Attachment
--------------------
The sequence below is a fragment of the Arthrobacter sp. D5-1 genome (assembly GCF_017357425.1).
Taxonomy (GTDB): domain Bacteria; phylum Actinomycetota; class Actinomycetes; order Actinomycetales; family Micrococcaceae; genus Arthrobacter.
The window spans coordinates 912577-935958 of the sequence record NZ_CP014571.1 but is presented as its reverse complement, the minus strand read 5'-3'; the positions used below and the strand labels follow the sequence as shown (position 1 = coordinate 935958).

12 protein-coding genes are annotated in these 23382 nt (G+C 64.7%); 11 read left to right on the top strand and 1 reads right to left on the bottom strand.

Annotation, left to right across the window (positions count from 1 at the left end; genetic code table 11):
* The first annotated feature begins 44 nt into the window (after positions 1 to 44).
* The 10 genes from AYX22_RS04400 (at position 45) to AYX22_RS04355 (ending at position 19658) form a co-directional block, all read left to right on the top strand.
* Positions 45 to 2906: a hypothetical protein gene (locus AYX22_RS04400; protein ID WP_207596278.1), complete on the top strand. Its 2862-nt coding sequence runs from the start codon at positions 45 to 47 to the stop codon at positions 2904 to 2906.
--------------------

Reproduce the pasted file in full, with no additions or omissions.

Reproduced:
The sequence below is a fragment of the Arthrobacter sp. D5-1 genome (assembly GCF_017357425.1).
Taxonomy (GTDB): domain Bacteria; phylum Actinomycetota; class Actinomycetes; order Actinomycetales; family Micrococcaceae; genus Arthrobacter.
The window spans coordinates 912577-935958 of the sequence record NZ_CP014571.1 but is presented as its reverse complement, the minus strand read 5'-3'; the positions used below and the strand labels follow the sequence as shown (position 1 = coordinate 935958).

12 protein-coding genes are annotated in these 23382 nt (G+C 64.7%); 11 read left to right on the top strand and 1 reads right to left on the bottom strand.

Annotation, left to right across the window (positions count from 1 at the left end; genetic code table 11):
* The first annotated feature begins 44 nt into the window (after positions 1 to 44).
* The 10 genes from AYX22_RS04400 (at position 45) to AYX22_RS04355 (ending at position 19658) form a co-directional block, all read left to right on the top strand.
* Positions 45 to 2906: a hypothetical protein gene (locus AYX22_RS04400; protein ID WP_207596278.1), complete on the top strand. Its 2862-nt coding sequence runs from the start codon at positions 45 to 47 to the stop codon at positions 2904 to 2906.